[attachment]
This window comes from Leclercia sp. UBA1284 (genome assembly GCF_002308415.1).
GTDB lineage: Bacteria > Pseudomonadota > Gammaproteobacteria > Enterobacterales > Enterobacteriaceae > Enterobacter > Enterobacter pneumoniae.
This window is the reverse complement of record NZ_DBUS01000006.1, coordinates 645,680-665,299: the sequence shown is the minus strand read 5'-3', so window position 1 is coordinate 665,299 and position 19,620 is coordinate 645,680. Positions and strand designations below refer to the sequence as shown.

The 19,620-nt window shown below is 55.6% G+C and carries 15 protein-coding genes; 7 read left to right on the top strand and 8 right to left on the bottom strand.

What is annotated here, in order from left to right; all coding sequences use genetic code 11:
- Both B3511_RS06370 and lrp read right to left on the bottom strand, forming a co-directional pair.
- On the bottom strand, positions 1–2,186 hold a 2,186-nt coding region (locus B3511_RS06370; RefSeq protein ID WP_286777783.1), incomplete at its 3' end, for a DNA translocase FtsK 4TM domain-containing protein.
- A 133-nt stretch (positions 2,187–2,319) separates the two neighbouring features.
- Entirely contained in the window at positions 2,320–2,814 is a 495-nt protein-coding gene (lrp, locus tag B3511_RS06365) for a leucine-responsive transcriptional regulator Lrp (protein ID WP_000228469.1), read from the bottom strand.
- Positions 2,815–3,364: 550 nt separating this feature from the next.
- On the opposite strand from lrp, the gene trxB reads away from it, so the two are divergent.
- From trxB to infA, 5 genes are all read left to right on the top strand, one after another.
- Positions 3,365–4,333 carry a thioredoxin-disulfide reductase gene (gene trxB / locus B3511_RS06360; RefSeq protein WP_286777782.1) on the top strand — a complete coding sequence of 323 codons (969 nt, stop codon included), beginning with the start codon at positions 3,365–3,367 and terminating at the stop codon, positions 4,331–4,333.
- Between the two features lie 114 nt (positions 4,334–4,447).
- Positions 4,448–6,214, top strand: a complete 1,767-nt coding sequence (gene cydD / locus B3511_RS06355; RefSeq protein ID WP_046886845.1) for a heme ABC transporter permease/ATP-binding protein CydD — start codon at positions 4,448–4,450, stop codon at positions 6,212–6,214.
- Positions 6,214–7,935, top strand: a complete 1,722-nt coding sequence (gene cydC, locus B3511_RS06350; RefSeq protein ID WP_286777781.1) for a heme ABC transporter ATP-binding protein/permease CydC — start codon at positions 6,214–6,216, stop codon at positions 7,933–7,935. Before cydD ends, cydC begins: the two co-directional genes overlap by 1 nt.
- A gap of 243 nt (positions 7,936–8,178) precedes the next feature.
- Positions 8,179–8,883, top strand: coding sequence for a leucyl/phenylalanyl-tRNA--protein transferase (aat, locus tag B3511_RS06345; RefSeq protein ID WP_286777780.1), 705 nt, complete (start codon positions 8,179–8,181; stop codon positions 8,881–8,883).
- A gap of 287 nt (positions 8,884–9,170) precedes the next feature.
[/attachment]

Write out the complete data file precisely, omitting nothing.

This window comes from Leclercia sp. UBA1284 (genome assembly GCF_002308415.1).
GTDB lineage: Bacteria > Pseudomonadota > Gammaproteobacteria > Enterobacterales > Enterobacteriaceae > Enterobacter > Enterobacter pneumoniae.
This window is the reverse complement of record NZ_DBUS01000006.1, coordinates 645,680-665,299: the sequence shown is the minus strand read 5'-3', so window position 1 is coordinate 665,299 and position 19,620 is coordinate 645,680. Positions and strand designations below refer to the sequence as shown.

The 19,620-nt window shown below is 55.6% G+C and carries 15 protein-coding genes; 7 read left to right on the top strand and 8 right to left on the bottom strand.

What is annotated here, in order from left to right; all coding sequences use genetic code 11:
- Both B3511_RS06370 and lrp read right to left on the bottom strand, forming a co-directional pair.
- On the bottom strand, positions 1–2,186 hold a 2,186-nt coding region (locus B3511_RS06370; RefSeq protein ID WP_286777783.1), incomplete at its 3' end, for a DNA translocase FtsK 4TM domain-containing protein.
- A 133-nt stretch (positions 2,187–2,319) separates the two neighbouring features.
- Entirely contained in the window at positions 2,320–2,814 is a 495-nt protein-coding gene (lrp, locus tag B3511_RS06365) for a leucine-responsive transcriptional regulator Lrp (protein ID WP_000228469.1), read from the bottom strand.
- Positions 2,815–3,364: 550 nt separating this feature from the next.
- On the opposite strand from lrp, the gene trxB reads away from it, so the two are divergent.
- From trxB to infA, 5 genes are all read left to right on the top strand, one after another.
- Positions 3,365–4,333 carry a thioredoxin-disulfide reductase gene (gene trxB / locus B3511_RS06360; RefSeq protein WP_286777782.1) on the top strand — a complete coding sequence of 323 codons (969 nt, stop codon included), beginning with the start codon at positions 3,365–3,367 and terminating at the stop codon, positions 4,331–4,333.
- Between the two features lie 114 nt (positions 4,334–4,447).
- Positions 4,448–6,214, top strand: a complete 1,767-nt coding sequence (gene cydD / locus B3511_RS06355; RefSeq protein ID WP_046886845.1) for a heme ABC transporter permease/ATP-binding protein CydD — start codon at positions 4,448–4,450, stop codon at positions 6,212–6,214.
- Positions 6,214–7,935, top strand: a complete 1,722-nt coding sequence (gene cydC, locus B3511_RS06350; RefSeq protein ID WP_286777781.1) for a heme ABC transporter ATP-binding protein/permease CydC — start codon at positions 6,214–6,216, stop codon at positions 7,933–7,935. Before cydD ends, cydC begins: the two co-directional genes overlap by 1 nt.
- A gap of 243 nt (positions 7,936–8,178) precedes the next feature.
- Positions 8,179–8,883, top strand: coding sequence for a leucyl/phenylalanyl-tRNA--protein transferase (aat, locus tag B3511_RS06345; RefSeq protein ID WP_286777780.1), 705 nt, complete (start codon positions 8,179–8,181; stop codon positions 8,881–8,883).
- A gap of 287 nt (positions 8,884–9,170) precedes the next feature.